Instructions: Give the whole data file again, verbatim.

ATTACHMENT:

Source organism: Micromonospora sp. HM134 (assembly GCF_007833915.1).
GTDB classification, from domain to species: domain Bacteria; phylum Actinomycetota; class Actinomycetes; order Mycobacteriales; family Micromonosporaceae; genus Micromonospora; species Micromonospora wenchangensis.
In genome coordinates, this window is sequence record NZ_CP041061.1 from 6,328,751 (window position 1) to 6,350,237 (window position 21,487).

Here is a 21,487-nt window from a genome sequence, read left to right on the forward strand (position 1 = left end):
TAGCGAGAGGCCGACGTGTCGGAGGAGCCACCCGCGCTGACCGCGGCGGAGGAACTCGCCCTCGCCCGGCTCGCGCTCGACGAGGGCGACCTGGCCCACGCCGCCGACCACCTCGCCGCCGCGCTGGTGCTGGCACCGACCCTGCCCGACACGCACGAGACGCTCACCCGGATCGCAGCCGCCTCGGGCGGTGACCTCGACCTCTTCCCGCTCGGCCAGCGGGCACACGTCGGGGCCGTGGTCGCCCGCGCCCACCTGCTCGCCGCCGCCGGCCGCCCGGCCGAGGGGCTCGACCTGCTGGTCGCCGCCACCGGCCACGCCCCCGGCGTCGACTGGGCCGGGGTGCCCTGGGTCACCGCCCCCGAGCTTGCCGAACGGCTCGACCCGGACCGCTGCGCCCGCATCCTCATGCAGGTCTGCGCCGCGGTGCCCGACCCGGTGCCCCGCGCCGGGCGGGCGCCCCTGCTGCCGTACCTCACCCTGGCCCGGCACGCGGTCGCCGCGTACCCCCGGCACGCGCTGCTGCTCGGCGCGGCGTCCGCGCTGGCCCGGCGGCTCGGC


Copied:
Source organism: Micromonospora sp. HM134 (assembly GCF_007833915.1).
GTDB classification, from domain to species: domain Bacteria; phylum Actinomycetota; class Actinomycetes; order Mycobacteriales; family Micromonosporaceae; genus Micromonospora; species Micromonospora wenchangensis.
In genome coordinates, this window is sequence record NZ_CP041061.1 from 6,328,751 (window position 1) to 6,350,237 (window position 21,487).

Here is a 21,487-nt window from a genome sequence, read left to right on the forward strand (position 1 = left end):
TAGCGAGAGGCCGACGTGTCGGAGGAGCCACCCGCGCTGACCGCGGCGGAGGAACTCGCCCTCGCCCGGCTCGCGCTCGACGAGGGCGACCTGGCCCACGCCGCCGACCACCTCGCCGCCGCGCTGGTGCTGGCACCGACCCTGCCCGACACGCACGAGACGCTCACCCGGATCGCAGCCGCCTCGGGCGGTGACCTCGACCTCTTCCCGCTCGGCCAGCGGGCACACGTCGGGGCCGTGGTCGCCCGCGCCCACCTGCTCGCCGCCGCCGGCCGCCCGGCCGAGGGGCTCGACCTGCTGGTCGCCGCCACCGGCCACGCCCCCGGCGTCGACTGGGCCGGGGTGCCCTGGGTCACCGCCCCCGAGCTTGCCGAACGGCTCGACCCGGACCGCTGCGCCCGCATCCTCATGCAGGTCTGCGCCGCGGTGCCCGACCCGGTGCCCCGCGCCGGGCGGGCGCCCCTGCTGCCGTACCTCACCCTGGCCCGGCACGCGGTCGCCGCGTACCCCCGGCACGCGCTGCTGCTCGGCGCGGCGTCCGCGCTGGCCCGGCGGCTCGGC